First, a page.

"Anecdotally, locum tenens physicians are driven by three key factors: flexibility; travel; no office politics," says Britton.
Williams represents a smaller proportion of the type of provider hospitals hire temporarily (general surgery), but Williams says over the years he's noticed more turnover at rural hospitals.
"It's harder to attract a high quality general surgeon and keep them there," he says. "A lot of times I hear about pretty good places [to practice], but a year later they're advertising. In rural areas and smaller hospitals, it's a revolving door and there seems to be a lack of commitment on behalf of surgeons."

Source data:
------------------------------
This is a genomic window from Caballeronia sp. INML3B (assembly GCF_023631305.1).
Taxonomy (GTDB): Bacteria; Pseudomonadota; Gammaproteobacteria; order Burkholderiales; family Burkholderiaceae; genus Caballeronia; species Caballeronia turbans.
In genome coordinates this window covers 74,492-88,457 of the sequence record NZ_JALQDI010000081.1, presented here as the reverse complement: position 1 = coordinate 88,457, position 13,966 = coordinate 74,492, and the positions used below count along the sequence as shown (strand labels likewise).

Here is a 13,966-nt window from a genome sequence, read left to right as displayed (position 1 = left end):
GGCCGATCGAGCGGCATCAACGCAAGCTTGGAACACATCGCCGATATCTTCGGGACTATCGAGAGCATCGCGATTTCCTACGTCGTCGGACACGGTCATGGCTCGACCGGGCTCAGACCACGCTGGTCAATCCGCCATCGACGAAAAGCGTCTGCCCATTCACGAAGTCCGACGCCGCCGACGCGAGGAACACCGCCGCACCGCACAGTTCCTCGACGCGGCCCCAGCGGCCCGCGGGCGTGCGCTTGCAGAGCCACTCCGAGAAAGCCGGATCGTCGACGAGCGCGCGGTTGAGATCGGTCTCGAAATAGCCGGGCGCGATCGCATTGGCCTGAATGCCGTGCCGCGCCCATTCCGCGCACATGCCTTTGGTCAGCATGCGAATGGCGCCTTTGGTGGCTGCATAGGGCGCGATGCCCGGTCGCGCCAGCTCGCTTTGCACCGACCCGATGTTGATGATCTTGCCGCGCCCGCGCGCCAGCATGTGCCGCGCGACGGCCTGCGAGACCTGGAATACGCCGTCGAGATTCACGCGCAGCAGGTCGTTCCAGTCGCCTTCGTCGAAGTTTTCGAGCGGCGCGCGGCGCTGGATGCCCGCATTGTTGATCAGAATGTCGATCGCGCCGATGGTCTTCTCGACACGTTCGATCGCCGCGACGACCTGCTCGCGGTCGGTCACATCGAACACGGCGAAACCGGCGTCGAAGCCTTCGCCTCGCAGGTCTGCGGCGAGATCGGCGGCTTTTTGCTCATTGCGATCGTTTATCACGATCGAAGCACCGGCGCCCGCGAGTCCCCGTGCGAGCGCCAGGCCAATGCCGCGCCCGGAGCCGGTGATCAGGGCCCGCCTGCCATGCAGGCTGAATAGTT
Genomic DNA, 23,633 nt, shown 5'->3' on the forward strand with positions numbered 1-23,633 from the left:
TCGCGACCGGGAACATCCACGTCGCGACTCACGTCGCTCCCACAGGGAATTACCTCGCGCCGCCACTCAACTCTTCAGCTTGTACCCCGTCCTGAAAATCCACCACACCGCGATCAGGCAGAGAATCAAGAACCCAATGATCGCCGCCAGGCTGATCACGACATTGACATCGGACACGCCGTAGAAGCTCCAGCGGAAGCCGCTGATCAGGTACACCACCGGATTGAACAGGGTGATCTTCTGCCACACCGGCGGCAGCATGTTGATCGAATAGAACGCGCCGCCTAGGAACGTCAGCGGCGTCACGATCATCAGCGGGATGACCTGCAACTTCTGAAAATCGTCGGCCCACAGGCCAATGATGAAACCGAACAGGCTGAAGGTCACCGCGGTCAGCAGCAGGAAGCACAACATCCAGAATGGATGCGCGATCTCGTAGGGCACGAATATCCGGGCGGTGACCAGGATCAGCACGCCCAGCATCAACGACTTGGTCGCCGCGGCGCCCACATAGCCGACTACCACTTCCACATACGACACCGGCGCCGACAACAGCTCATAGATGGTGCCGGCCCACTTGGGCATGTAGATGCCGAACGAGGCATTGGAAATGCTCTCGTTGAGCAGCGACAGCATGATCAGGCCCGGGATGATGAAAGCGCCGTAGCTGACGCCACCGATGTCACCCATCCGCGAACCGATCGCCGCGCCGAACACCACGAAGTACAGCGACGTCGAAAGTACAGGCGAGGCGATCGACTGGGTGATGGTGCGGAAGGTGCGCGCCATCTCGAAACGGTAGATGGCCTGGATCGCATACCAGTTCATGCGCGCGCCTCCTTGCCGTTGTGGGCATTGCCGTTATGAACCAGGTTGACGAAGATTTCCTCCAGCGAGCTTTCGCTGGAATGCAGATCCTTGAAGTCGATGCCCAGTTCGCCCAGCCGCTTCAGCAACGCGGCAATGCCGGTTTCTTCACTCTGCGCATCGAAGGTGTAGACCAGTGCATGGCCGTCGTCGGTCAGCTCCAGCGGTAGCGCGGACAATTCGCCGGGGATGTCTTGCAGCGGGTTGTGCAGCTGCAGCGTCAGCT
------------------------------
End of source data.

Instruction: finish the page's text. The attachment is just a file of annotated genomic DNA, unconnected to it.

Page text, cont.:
When that "lack of commitment" happens, Williams is happy to step in because practicing in a rural setting is what he prefers.
"I strive to be a complete surgeon, not just a warm body," he says. "I liked the slower pace and the bread and butter type general surgery."
A Place Holder
While the use of locum tenens physicians has its roots in rural medicine, the survey results show that it has moved into metro areas that are facing pressure with the transformation of healthcare delivery.